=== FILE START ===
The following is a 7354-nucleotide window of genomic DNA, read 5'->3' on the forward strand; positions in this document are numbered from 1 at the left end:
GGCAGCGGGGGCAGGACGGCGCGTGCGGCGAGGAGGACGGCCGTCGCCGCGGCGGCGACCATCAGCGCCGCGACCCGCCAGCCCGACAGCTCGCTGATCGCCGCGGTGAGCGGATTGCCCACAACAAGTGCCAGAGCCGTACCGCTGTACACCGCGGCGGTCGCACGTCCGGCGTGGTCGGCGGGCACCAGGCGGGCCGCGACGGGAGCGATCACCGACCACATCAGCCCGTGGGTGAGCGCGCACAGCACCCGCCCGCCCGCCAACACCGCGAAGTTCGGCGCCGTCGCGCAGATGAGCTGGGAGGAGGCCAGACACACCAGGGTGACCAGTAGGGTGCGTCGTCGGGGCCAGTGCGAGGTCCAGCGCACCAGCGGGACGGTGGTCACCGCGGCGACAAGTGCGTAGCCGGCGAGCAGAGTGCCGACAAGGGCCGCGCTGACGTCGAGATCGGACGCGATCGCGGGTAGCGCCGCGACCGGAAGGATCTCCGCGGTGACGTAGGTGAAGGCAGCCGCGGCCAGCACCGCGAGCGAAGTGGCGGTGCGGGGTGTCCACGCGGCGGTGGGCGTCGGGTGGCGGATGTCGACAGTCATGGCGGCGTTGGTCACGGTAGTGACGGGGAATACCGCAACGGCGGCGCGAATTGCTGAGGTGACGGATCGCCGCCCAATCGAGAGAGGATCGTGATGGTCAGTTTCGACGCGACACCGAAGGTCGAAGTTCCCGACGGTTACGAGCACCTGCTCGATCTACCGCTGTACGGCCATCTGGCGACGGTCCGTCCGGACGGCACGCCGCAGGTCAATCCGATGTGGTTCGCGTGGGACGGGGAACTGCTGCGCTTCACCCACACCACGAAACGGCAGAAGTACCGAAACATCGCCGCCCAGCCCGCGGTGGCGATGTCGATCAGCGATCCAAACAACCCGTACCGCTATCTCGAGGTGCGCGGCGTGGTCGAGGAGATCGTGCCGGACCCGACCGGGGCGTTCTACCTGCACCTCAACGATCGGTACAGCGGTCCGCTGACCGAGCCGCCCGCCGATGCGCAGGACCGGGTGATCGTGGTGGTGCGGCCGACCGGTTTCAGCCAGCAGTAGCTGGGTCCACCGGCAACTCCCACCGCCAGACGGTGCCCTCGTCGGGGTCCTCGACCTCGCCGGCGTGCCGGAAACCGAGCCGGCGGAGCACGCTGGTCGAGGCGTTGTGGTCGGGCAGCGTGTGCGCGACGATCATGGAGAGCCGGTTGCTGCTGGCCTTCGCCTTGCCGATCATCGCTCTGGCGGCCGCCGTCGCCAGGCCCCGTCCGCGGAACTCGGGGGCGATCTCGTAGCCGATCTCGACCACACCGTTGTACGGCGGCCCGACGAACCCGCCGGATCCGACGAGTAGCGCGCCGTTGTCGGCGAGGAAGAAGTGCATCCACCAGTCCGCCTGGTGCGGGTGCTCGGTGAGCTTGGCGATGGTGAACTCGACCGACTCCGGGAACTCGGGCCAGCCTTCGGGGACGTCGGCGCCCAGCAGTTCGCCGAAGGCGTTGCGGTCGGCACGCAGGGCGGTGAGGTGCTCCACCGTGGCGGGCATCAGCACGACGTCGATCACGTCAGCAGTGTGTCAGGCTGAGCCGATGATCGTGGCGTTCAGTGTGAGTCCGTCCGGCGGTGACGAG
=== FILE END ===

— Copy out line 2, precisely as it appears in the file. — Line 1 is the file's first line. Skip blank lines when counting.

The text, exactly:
GGCAGCGGGGGCAGGACGGCGCGTGCGGCGAGGAGGACGGCCGTCGCCGCGGCGGCGACCATCAGCGCCGCGACCCGCCAGCCCGACAGCTCGCTGATCGCCGCGGTGAGCGGATTGCCCACAACAAGTGCCAGAGCCGTACCGCTGTACACCGCGGCGGTCGCACGTCCGGCGTGGTCGGCGGGCACCAGGCGGGCCGCGACGGGAGCGATCACCGACCACATCAGCCCGTGGGTGAGCGCGCACAGCACCCGCCCGCCCGCCAACACCGCGAAGTTCGGCGCCGTCGCGCAGATGAGCTGGGAGGAGGCCAGACACACCAGGGTGACCAGTAGGGTGCGTCGTCGGGGCCAGTGCGAGGTCCAGCGCACCAGCGGGACGGTGGTCACCGCGGCGACAAGTGCGTAGCCGGCGAGCAGAGTGCCGACAAGGGCCGCGCTGACGTCGAGATCGGACGCGATCGCGGGTAGCGCCGCGACCGGAAGGATCTCCGCGGTGACGTAGGTGAAGGCAGCCGCGGCCAGCACCGCGAGCGAAGTGGCGGTGCGGGGTGTCCACGCGGCGGTGGGCGTCGGGTGGCGGATGTCGACAGTCATGGCGGCGTTGGTCACGGTAGTGACGGGGAATACCGCAACGGCGGCGCGAATTGCTGAGGTGACGGATCGCCGCCCAATCGAGAGAGGATCGTGATGGTCAGTTTCGACGCGACACCGAAGGTCGAAGTTCCCGACGGTTACGAGCACCTGCTCGATCTACCGCTGTACGGCCATCTGGCGACGGTCCGTCCGGACGGCACGCCGCAGGTCAATCCGATGTGGTTCGCGTGGGACGGGGAACTGCTGCGCTTCACCCACACCACGAAACGGCAGAAGTACCGAAACATCGCCGCCCAGCCCGCGGTGGCGATGTCGATCAGCGATCCAAACAACCCGTACCGCTATCTCGAGGTGCGCGGCGTGGTCGAGGAGATCGTGCCGGACCCGACCGGGGCGTTCTACCTGCACCTCAACGATCGGTACAGCGGTCCGCTGACCGAGCCGCCCGCCGATGCGCAGGACCGGGTGATCGTGGTGGTGCGGCCGACCGGTTTCAGCCAGCAGTAGCTGGGTCCACCGGCAACTCCCACCGCCAGACGGTGCCCTCGTCGGGGTCCTCGACCTCGCCGGCGTGCCGGAAACCGAGCCGGCGGAGCACGCTGGTCGAGGCGTTGTGGTCGGGCAGCGTGTGCGCGACGATCATGGAGAGCCGGTTGCTGCTGGCCTTCGCCTTGCCGATCATCGCTCTGGCGGCCGCCGTCGCCAGGCCCCGTCCGCGGAACTCGGGGGCGATCTCGTAGCCGATCTCGACCACACCGTTGTACGGCGGCCCGACGAACCCGCCGGATCCGACGAGTAGCGCGCCGTTGTCGGCGAGGAAGAAGTGCATCCACCAGTCCGCCTGGTGCGGGTGCTCGGTGAGCTTGGCGATGGTGAACTCGACCGACTCCGGGAACTCGGGCCAGCCTTCGGGGACGTCGGCGCCCAGCAGTTCGCCGAAGGCGTTGCGGTCGGCACGCAGGGCGGTGAGGTGCTCCACCGTGGCGGGCATCAGCACGACGTCGATCACGTCAGCAGTGTGTCAGGCTGAGCCGATGATCGTGGCGTTCAGTGTGAGTCCGTCCGGCGGTGACGAG